Posted: September 18, 2014
Top Companies 2014: Working with purpose
Plus the nonprofit winnerGigi Sukin
Make no mistake, the basis for business is to make money. That hasn’t changed since the dawn of capitalism. But increasingly, companies that rise to the top have been driven by something more: a greater purpose — whether it’s providing jobs, improving lives, protecting the environment, fostering stronger human connections or some alternative higher aim — and the money has followed.
That much was evident from the nominations submitted for ColoradoBiz magazine’s 27th annual Top Company Awards, arguably Colorado’s most competitive and rigorously judged program of its kind. (See the complete list of winners and finalists.)
“The thing that really jumped out at me is, [the Top Company winners] are more givers than takers,” said Sean Nohavec, senior vice president of business development at UMB Bank in Colorado and one of this year’s Top Company panel participants. “They’re people and companies who are very involved in the community. When people care, that’s what separates them.”
In fact, a recent Deloitte study validated that organizations that work toward more than merely profit perform better than those without a “culture of purpose.” The survey, which sampled 1,310 American adults, found that 90 percent of individuals who believe their organizations maintain a strong sense of purpose also reported strong financial showings over the past year.
While countless businesses start up every year, only the strong survive and only the strongest surpass their peers and competitors to make it to the top. For the last 27 years, through economic rough patches and sweet spots, ColoradoBiz has sought to recognzie companies in the state that work harder, better and quicker than the rest.
This year, we combined our finalist and winner coverage, with three finalists from each of the 13 industry categories, and one winner selected from each of those.
Nonprofit winner: Colorado Enterprise Fund
While the sexiness and sensationalism of startups is often what’s most publicly highlighted, Colorado Enterprise Fund has extended its mission-driven financing to businesses that fit “outside the box” of traditional lending criteria since 1976, largely serving low-income, minority and other under-served entrepreneurs.
The nonprofit is a Community Development Financial Institution (CDIF) dedicated to fostering economic development, regardless of hopeful-entrepreneurs’ social or economic backgrounds. In addition to providing loan capital, CEF supports its borrowers with business mentorships to help build their management capacity and come closer to a guarantee of success. Since 1990, the organization has made nearly 1,440 loans, coming in at right around $33 million and providing 8,400 hours of professional counseling. In the last three years, borrowers have had a loan repayment rate of more than 97 percent.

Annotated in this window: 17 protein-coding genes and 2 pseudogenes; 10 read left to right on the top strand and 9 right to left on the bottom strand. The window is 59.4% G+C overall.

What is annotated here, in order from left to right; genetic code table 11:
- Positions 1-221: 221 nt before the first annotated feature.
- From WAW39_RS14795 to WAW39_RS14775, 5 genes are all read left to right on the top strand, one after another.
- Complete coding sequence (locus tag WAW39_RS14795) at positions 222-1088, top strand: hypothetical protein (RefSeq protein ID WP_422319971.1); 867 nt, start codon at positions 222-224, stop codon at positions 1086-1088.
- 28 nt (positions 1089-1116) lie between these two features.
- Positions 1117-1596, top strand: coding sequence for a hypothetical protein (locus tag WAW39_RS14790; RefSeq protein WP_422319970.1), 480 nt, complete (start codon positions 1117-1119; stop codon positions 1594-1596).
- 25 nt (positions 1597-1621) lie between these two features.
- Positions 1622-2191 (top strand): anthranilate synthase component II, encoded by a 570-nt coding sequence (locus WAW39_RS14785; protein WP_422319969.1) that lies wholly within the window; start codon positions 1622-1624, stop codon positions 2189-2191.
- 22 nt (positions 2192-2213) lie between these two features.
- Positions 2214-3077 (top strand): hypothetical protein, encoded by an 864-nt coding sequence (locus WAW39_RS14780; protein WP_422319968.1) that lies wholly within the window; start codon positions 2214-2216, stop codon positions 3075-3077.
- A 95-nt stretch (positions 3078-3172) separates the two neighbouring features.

CEF is in the thick of a three-year strategic plan that includes expanding its asset base, increasing the size of its loan portfolio, making more loans annually and enhancing its community visibility. The nonprofit has partnered with Rocky Mountain Innosphere, a business accelerator in Fort Collins to help its client companies and expand its footprint into new parts of the state.
The Home Front Cares
Since 2003, The Home Front Cares has provided quick emergency financial grants to save veterans from homelessness and pay other essential life expenses. The organization sustains a statewide reach thanks to its network of partnerships and referrals through military organizations such as the Veterans Administration, Rocky Mountain Human Services and others. THFC’s competitive attractiveness to donors and agencies lies both in its speedy response time and careful vetting process with clients, which the nonprofit does not pay directly, but instead writes checks to the organizations and entities they must pay. This year, THFC will surpass $1 million raised for the first time. Serving Colorado with a staff of five, THFC has provided grants to more than 320 clients and referral services to more than 800 people in 2014.
Habitat for Humanity of Metro Denver
Habitat for Humanity has built and repaired homes throughout the metro area for 35 years, standing out among other nonprofits for its ability to provide homeownership to a low-income population. Habitat for Humanity is recognized by the EPA as one of the most energy-efficient homebuilders in the state, providing permanent, quality, energy-efficient housing, for more than 2,000 adults and children. Last year, Habitat Denver was selected from the organization’s more than 1,500 affiliates to host the 30th Annual Jimmy & Rosalynn Carter Work Project, dedicating a week to build 11 new townhomes and repair 15 existing homes in Denver’s Globeville neighborhood.
Gigi Sukin is an Associate Editor at ColoradoBiz. She can be reached at email@example.com.